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Flexibility in the Foraging Behavior of Blue Tits in Response to Short-Term Manipulations of Brood Size

AuthorsGarcía-Navas, Vicente CSIC ORCID; Sanz, Juan José CSIC ORCID
Issue Date2010
PublisherBlackwell Publishing
CitationEthology 116: 744-754 (2010)
AbstractPrevious work suggests that short-term changes in feeding rate are usually produced by the parent-offspring interaction. However, few studies have properly tested this assumption. In this study, we attempt to explore the short-term consequences of daily (within-pair) brood size manipulations (reduced, original, and enlarged) on feeding behavior (provisioning rates, prey size, and prey type) of Mediterranean blue tits Cyanistes caeruleus. Total provisioning rates were lowest when broods were reduced in size and greatest when broods were enlarged. Mean prey size was also affected by the brood size changes: parents tended to bring larger prey when confronted with low brood demand reinforcing the view that a trade-off exists between minimizing foraging time and maximizing food quantity. Such differences in feeding frequencies and the load sizes delivered may be explained by changes in the parents’ foraging tactic. Increase of brood size compelled parents to work harder and be less selective in prey choice; we found that stressed birds with a high level of feeding responsibility (hungry nestlings) opted to concentrate on more readily available food items (Tortricids). On the other hand, their immediate reaction when faced with a low level of feeding responsibility was to decrease this prey type in the diet, so that the percentage of other preys (Noctuids) in the diet increased. There was no intersexual difference in the way in which parents responded to the manipulation. In sum, our results revealed a flexibility in foraging strategies of blue tits to cope with changing scenarios, which supports the idea that provisioning behavior is largely governed by nestling demand.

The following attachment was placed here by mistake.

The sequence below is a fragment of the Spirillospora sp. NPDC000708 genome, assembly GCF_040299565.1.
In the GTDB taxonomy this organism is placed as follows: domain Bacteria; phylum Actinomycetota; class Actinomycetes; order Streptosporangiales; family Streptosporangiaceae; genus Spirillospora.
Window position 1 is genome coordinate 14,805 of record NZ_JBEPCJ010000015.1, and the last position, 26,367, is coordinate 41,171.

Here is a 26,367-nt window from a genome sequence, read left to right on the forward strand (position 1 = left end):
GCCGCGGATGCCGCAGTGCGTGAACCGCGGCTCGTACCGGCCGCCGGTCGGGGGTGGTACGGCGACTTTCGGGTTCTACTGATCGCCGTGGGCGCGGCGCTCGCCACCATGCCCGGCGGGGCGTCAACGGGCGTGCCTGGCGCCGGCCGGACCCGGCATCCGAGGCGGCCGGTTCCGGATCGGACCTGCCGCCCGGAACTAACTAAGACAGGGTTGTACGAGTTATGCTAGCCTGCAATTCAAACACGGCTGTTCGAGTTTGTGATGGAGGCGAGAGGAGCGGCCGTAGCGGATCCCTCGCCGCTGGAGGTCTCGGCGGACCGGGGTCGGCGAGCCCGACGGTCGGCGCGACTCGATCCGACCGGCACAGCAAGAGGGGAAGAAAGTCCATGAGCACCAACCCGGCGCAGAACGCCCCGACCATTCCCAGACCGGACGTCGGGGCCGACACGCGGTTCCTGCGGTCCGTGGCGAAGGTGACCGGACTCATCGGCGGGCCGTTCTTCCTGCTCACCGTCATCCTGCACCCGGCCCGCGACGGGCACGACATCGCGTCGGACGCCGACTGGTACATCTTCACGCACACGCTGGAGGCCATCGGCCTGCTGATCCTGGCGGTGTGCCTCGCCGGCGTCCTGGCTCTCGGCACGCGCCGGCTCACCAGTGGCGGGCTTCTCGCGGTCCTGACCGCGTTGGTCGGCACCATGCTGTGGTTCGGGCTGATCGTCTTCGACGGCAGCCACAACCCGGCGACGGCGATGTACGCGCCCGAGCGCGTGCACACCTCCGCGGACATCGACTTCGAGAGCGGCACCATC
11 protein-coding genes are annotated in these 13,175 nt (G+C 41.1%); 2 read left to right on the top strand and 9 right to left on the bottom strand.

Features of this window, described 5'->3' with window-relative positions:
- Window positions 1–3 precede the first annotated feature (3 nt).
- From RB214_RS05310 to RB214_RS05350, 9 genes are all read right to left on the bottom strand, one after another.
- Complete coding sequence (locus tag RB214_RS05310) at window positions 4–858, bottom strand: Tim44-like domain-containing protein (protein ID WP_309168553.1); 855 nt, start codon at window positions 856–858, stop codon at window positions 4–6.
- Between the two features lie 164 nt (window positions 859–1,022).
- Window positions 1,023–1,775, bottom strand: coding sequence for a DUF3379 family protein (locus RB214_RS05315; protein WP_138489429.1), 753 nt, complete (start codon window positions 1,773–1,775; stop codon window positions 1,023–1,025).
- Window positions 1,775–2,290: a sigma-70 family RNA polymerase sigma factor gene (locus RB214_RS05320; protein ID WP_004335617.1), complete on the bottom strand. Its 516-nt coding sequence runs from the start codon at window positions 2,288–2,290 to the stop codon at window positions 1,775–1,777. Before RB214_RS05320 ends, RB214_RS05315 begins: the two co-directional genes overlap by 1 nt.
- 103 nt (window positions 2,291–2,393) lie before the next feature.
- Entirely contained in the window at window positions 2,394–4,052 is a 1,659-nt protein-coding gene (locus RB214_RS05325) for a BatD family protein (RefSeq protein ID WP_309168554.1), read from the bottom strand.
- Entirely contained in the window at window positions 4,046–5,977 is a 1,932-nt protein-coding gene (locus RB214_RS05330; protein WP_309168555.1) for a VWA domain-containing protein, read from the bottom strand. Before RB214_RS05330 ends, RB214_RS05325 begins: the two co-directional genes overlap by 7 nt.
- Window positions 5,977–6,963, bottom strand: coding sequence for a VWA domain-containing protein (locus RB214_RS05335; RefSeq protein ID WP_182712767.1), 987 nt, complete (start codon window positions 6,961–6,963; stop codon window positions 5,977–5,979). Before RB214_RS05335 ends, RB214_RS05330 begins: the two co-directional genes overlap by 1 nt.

Publisher version (URL)http://onlinelibrary.wiley.com/doi/10.1111/j.1439-0310.2010.01788.x/abstract
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